Hostage to bad service
I’m on the phone, listening to the sixth, seventh or eighth replay of the “hold music” I have been transferred to while I wait to speak to someone in another country (South Africa perhaps) whom I hope will be able to help me with my internet problems.
The music is starting to drive me mad and I wonder if I have been disconnected or parked in some interminable hell of the worst elevator music known to humanity.
When a voice cuts across the line it is sheer relief. “Hello this is. How can I help?”
There is a fantastic amount of noise in the background and my mobile reception is not fantastic, my landline having gone down with all things computer over a day ago. I inquire again as to the name of the woman who is taking my inquiry.
She replies in an accent that I struggle to understand.
No luck there, so I push on. I explain that my internet is down. I live in Geraldton, WA. Is she able to tell me when it likely to be reconnected.
“Just a moment,” she says, and then there is the sound of a keyboard with fingers typing away. It goes on and on, on and on. Then silence.
“Is there anyone there?” I inquire. More silence. I contemplate hanging up, but this call has already taken 45 minutes of my time. If I hang up I will be at the back of the queue again. I hold on.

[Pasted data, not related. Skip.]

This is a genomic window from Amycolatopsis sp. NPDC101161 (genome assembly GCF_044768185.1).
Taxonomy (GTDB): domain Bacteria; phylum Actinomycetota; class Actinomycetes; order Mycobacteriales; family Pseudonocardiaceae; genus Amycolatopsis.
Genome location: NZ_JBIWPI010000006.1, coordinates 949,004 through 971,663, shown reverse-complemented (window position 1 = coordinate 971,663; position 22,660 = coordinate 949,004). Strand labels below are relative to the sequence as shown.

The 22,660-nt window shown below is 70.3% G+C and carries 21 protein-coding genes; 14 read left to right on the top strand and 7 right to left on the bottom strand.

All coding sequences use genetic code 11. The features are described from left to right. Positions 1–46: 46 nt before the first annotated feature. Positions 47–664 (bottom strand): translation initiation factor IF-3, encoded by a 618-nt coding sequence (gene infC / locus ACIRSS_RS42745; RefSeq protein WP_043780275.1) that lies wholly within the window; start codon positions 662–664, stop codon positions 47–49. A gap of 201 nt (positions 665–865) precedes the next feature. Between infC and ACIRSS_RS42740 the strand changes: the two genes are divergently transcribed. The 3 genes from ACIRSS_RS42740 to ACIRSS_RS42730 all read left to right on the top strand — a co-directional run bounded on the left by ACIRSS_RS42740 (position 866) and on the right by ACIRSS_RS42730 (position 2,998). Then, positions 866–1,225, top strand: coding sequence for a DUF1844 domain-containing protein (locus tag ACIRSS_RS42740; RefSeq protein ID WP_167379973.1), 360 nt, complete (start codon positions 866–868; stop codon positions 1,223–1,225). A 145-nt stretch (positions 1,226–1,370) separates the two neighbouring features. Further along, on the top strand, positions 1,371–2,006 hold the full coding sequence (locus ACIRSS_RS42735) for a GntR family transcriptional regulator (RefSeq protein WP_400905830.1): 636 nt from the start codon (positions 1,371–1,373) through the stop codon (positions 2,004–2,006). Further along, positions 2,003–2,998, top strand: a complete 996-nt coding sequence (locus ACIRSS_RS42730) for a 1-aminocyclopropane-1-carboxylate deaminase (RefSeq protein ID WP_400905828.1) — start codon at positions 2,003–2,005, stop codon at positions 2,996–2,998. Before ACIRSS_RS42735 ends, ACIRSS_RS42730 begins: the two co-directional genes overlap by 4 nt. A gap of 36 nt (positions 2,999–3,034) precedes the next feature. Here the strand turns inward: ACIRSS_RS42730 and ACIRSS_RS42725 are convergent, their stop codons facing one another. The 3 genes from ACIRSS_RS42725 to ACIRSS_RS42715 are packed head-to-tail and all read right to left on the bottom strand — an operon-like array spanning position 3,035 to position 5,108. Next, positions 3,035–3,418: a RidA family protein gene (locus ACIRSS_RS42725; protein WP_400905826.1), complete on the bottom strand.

And then she of the unknown name is back again.
“Sorry I was just speaking with the NBN,” she says. “I don’t know what the problem is. When did you hear about it?”
Don’t they know their own network?
I begin to tell her but the silence returns. The call has been terminated at her end.
Westnet was once a great West Australian company, a Geraldton company even, but it was sold and these days is part of the TPG Telecom empire.
I have found TPG is like most large organisations, big on words and small on action.
It seems the people in rural and remote communities are, sadly, not important to TPG and are poorly serviced.
Most of us are hostage to the internet. Like frogs in water, slowly brought to the boil, it is too late to jump out.